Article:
an elongate member having an intermediate section, a first pivoting end and an opposite second swing end opposing the first pivoting end, wherein the elongate member comprises a first strip portion and a second strip portion unitary with the first strip portion, the first strip portion and the second strip portion defining a longitudinal bend therebetween providing the elongate member with an L-shaped cross section;
wherein the first strip portion is configured to fit flush against a top surface of one of the pair of adjacent trusses and the second strip portion is configured to fit flush on a side surface of the one of the pair of adjacent trusses defining a temporary transport position, the spacer swingable from said temporary transport position with the swing end rotatable away from the one of the pair of trusses to a position for connection to the other of the pair of adjacent trusses;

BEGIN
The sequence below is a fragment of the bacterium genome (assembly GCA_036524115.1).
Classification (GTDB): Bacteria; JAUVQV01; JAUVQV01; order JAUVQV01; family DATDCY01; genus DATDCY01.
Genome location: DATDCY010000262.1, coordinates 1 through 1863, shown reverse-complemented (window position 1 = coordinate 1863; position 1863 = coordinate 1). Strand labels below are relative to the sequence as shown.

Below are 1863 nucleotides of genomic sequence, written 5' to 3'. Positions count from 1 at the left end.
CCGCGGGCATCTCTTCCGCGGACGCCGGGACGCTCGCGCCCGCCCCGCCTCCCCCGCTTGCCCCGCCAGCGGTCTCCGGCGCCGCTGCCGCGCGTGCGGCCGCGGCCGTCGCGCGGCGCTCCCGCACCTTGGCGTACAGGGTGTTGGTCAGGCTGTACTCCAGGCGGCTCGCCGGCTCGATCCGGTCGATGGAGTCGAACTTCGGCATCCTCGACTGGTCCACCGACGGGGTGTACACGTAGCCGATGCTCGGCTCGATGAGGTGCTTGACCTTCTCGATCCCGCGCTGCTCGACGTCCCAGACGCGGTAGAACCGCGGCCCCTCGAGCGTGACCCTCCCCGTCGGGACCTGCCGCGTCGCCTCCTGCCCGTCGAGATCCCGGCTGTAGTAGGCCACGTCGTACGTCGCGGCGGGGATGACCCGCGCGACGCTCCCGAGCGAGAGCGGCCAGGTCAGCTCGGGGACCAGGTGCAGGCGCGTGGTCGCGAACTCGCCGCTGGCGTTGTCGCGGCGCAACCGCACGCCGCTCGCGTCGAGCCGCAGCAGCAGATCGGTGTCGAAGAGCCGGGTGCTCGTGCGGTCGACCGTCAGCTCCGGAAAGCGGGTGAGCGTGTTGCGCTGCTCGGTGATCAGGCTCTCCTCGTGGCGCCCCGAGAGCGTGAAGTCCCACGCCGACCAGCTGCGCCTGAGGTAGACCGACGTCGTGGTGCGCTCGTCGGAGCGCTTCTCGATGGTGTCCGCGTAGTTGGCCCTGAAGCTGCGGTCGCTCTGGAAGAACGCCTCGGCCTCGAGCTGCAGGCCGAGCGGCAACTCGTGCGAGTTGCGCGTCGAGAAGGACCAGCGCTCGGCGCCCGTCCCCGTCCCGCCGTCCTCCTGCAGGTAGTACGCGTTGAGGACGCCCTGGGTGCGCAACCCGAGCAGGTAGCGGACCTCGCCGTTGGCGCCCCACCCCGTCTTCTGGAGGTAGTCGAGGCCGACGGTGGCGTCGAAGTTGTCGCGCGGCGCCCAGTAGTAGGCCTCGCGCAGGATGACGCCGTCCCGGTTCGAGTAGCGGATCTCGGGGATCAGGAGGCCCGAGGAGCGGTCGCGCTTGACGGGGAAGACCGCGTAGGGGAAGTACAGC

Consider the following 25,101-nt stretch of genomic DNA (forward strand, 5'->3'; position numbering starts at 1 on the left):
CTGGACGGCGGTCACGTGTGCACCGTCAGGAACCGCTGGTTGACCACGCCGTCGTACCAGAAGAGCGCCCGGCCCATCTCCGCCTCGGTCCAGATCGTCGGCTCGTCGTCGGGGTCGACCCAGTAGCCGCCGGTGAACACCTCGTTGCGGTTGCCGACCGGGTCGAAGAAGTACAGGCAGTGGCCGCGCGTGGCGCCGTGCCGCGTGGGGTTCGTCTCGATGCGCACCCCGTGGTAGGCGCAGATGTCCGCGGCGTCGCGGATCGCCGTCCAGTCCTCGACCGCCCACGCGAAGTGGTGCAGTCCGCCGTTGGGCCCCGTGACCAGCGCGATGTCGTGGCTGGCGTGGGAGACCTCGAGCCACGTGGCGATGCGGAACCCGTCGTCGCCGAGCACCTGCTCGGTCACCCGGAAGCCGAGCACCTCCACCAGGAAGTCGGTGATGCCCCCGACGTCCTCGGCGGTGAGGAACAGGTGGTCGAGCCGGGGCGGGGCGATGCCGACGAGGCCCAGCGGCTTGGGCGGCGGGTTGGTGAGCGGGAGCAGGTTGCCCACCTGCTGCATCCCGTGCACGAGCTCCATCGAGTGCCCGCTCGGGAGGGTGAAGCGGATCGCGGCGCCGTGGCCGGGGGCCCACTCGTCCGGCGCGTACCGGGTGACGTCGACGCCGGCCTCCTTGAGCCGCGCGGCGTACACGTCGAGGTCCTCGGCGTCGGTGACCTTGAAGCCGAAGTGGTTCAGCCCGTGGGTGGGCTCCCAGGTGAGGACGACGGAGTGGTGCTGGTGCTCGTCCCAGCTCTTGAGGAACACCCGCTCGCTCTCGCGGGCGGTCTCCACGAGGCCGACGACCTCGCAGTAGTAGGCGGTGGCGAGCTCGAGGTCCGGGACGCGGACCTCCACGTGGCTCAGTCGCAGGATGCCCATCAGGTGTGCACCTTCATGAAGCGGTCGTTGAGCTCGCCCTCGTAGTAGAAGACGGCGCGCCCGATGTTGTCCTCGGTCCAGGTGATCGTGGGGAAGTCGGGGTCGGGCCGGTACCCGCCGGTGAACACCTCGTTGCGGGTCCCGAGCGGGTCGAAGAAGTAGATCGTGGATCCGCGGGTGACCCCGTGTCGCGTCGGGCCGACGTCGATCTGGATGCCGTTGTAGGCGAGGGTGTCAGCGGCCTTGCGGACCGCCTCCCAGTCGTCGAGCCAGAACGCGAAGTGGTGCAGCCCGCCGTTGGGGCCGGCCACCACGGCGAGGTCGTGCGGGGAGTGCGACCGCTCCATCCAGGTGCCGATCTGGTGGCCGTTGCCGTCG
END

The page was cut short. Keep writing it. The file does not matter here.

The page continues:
wherein the first strip portion comprises at least one transit tacking member formed integrally to the elongate member and disposed between the first pivoting end and the opposite second swing end, whereby the transit tacking member is configured to embed in one of the pair of adjacent trusses thereby temporarily securing the spacer in the temporary transport position;
wherein in profile the entirety of the spacer defines an L-shape but for the at least one transit tacking member.
8. The unitary spacer of claim 7 wherein the second swing end includes at least one prong formed integrally to the elongate member and configured to affix into the other of the pair of adjacent trusses, the at least one prong positioned in alignment with the second unitary strip portion from an end view.